The lowdown on Atlético Madrid

The lowdown on Atlético Madrid

Time to take a closer look at the defending Liga champions, who Barça visit on Saturday

Barça are off to Atlético Madrid this Saturday at 9.00pm CEST in what is traditionally one of the biggest clashes of any Liga season.

Let’s take a closer look at the mattress-makers.


Founded by Basques living in the Spanish capital (hence the name and the red and white shirts modelled on those of Athletic Club) Atlético Madrid is one of the biggest clubs in the world. But competing in the same league as the even more gargantuan Real Madrid and FC Barcelona means trophies have been harder to come by than one would expect for a club of such stature.

They have won eleven leagues, including two this century, in 2014 and again last season. They have also won the Europa League three times in the last decade, while also reaching the Champions League final twice, suffering the pain of losing on both occasions to their city rivals Real.


Located in the Rosas neighbourhood, the Wanda Metropolitano replaced the Vicente Calderón as the home of Atlético in 2017. It is an expansion of an abandoned ground originally built for an unsuccessful bid to host the World Athletics Championships. Holding over 68,000 supporters, it takes its name from the Chinese real estate company that acquired the naming rights. It was here that Liverpool beat Tottenham 2-0 to win the Champions League in 2019.

The other side of the first game at the Wanda Metropolitano


Atlético Madrid are popularly known as los colchoneros (the ‘matrress-makers’) because their red-and-white stripes resemble what used to be the traditional colours of mattresses.

Atlético also co-owns Liga MX club Atlético San Luis, and the Canadian Premier League side Atlético Ottawa.

Atlético originally played in the working class district of Vallecas (home today of Rayo Vallecano) and still today are traditionally viewed as the more working class of the two big Madrid clubs.

King Felipe VI of Spain is an Atlético Madrid fan, and has been the club’s honorary president since 2003.


Games between Barça and Atlético developed a tradition of being absolute humdingers, with goals flying in at both ends, but perhaps as a result of Diego Simeone’s ‘caution first’ approach, encounters in the last decade have instead tended to be intense, tactical and low-scoring affairs.


When Carrasco scored the only goal in Atlético’s win at the Wanda Metropolitano last season, it put an end to Barça’s astonishing run of 20 consecutive league encounters without losing to Atlético.

When the two sides met at Camp Nou later in the season, Atlético’s one runaway lead was fading and Barça were mounting a late charge for the title. Had Barça won that game, things might have been very different afterwards, but instead it ended 0-0 at the red-and-whites would eventually claim the title.

Last five meetings:
1/12/19 (LIGA) Atlético 0 Barça 1 (Messi)
9/1/20 (SUPER CUP IN JEDDAH) Barça 2 (Messi, Griezmann) Atlético 3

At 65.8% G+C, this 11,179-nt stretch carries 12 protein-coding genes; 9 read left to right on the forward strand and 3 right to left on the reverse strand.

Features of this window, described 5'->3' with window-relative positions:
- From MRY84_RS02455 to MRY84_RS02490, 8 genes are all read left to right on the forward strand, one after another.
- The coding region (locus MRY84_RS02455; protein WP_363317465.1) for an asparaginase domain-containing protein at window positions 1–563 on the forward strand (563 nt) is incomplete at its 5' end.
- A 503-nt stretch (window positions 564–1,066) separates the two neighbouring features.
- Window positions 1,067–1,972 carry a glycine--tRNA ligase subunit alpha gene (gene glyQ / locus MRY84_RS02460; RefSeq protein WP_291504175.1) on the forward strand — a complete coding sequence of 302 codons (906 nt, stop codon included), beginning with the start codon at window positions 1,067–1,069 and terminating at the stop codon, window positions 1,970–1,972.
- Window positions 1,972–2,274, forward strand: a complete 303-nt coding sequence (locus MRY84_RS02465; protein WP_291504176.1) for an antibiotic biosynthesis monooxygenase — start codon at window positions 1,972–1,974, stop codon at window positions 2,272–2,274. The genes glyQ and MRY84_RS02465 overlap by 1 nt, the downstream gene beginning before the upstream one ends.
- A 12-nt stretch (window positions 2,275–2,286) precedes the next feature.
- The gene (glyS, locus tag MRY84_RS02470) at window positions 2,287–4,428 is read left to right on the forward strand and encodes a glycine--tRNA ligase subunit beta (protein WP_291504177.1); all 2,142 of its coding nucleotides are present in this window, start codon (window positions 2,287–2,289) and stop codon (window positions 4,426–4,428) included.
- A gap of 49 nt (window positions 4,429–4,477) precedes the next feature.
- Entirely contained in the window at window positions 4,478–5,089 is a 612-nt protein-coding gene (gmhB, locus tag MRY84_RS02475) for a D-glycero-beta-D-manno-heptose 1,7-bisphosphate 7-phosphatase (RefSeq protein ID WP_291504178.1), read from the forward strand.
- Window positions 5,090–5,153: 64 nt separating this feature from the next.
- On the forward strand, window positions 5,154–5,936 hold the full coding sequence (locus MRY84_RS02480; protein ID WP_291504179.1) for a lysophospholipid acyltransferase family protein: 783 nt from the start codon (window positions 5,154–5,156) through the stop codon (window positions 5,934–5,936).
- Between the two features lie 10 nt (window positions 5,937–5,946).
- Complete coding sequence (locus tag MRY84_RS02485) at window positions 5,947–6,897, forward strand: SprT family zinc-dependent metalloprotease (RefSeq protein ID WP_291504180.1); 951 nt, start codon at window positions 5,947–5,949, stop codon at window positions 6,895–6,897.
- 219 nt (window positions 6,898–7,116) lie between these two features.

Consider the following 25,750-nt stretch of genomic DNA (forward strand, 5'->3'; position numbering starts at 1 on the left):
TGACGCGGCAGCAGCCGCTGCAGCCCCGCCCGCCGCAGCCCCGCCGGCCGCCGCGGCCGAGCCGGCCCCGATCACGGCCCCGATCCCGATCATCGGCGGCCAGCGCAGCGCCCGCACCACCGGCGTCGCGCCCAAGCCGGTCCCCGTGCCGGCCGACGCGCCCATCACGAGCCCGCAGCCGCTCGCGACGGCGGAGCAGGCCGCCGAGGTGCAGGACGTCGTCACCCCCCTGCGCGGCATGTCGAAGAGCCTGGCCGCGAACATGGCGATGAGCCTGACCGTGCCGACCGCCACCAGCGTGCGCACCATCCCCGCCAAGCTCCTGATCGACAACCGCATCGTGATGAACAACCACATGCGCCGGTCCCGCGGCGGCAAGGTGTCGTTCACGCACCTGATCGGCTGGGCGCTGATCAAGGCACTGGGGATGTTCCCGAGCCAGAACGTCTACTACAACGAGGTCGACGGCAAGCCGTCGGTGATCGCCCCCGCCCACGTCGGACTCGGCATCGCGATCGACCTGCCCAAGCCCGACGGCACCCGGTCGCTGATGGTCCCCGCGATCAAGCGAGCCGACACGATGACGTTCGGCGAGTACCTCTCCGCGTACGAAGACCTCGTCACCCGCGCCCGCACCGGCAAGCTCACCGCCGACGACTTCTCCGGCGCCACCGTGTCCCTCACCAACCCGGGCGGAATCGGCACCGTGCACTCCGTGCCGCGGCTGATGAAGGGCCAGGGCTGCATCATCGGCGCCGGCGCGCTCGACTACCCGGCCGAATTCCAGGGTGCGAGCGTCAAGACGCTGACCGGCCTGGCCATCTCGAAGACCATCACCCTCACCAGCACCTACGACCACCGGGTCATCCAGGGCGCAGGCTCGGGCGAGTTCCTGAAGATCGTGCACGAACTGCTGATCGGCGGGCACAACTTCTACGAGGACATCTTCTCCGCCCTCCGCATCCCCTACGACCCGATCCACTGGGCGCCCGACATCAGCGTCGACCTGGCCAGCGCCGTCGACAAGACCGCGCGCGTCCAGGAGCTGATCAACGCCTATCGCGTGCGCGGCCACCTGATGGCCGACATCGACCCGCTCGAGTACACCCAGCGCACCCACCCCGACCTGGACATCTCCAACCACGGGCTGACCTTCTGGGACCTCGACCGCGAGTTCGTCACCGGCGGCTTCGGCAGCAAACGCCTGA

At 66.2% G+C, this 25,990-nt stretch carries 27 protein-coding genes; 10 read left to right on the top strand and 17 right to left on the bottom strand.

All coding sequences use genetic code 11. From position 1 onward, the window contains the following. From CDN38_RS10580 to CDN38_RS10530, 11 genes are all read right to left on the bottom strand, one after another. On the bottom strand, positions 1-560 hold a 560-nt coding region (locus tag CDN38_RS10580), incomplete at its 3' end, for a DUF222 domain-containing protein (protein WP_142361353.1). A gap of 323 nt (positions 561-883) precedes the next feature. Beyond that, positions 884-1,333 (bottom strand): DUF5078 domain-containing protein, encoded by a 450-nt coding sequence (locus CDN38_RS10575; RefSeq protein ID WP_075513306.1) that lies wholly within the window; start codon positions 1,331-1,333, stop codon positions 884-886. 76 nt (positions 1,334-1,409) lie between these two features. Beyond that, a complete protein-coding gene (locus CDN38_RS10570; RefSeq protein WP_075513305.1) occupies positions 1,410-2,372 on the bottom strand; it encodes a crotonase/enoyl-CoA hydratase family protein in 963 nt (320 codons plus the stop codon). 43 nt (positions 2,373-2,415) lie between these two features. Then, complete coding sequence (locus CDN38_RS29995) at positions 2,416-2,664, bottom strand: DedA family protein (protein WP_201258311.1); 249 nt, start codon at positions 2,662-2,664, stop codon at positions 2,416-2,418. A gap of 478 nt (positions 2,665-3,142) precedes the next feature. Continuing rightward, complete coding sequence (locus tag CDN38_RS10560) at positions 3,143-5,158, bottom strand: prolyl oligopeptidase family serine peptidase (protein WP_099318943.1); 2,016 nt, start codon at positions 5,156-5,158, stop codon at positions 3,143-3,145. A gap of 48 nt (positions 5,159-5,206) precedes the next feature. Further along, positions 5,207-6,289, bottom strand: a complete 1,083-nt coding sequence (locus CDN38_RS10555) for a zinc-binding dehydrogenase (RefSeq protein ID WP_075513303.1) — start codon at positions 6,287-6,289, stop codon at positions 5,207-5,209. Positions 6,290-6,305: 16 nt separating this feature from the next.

30/6/20 (LIGA) Barça 2 (OG, Messi) Atlético 2
21/11/20 (LIGA) Atlético 1 Barça 0
8/5/21 (LIGA) Barça 0 Atlético 0


Atlético’s title defence got off to a strong enough start, with four wins and two draws from their first six outings, curiously their only dropped points coming at the Wanda against Villarreal and Athletic Club. However, last weekend they suffered a shock 1-0 defeat at Alavés, a side that had lost every game played until then, and are now fourth in the table with two points more than Barça but having played one game less.

Their Champions League campaign began with an unimpressive 0-0 draw at home to Porto, but a 2-1 win at AC Milan has very much changed the picture in Group B, which is currently topped by Liverpool, who Atlético have yet to play.


Most capped internationals
Luis Suárez (Uruguay, 125); Antoine Griezmann (France, 98);  Héctor Herrera (Mexico, 88); José Giménez (Uruguay, 70); Stefan Savić (Montenegro, 59); Koke (Spain, 58); Šime Vrsaljko (Croatia, 51); Yannick Carrasco (Belgium, 51);  Jan Oblak (Slovenia, 40); Kieran Trippier (England, 34); Rodrigo de Paul (Argentina, 31); Thomas Lemar (France, 27)

Top scorers 2020/21 (all competitions)
Luis Suárez (21), Marcos Llorente (13), Joao Felix (10), Angel Correa (9), Yannick Carrasco (7)

Granada happy hunting ground for Luis Suárez

Luis Suárez best goals against Granada

Barça connections
Luis Suárez, one of the best and most successful players ever to come out of Uruguay, certainly in the modern era, joined Barça from Liverpool in 2014 and went on to score 198 goals for the club, placing him third in the all-time list. He departed for Atlético the summer before last.

Antoine Griezmann joined Barça from Atlético Madrid in 2019, and after making 74 appearances and scoring 22 goals, making him the club’s second highest scoring Frenchman of all time after Thierry Henry, he is now back at Atlético on a loan deal.


Best known for his over 100 caps, including three World Cups, for Argentina, Diego Simeone played a large part of his club football at Atlético. Following retirement, he managed a number of clubs in his home country plus Catania in Italy before being invited back to Atlético in 2011 as a replacement for the sacked Gregorio Manzano.

He has gone on to become the club’s most successful manager ever, leading them to two Liga and three Europa League titles, and to the final of the Champions League on two occasions.

Força Barça
Força Barça

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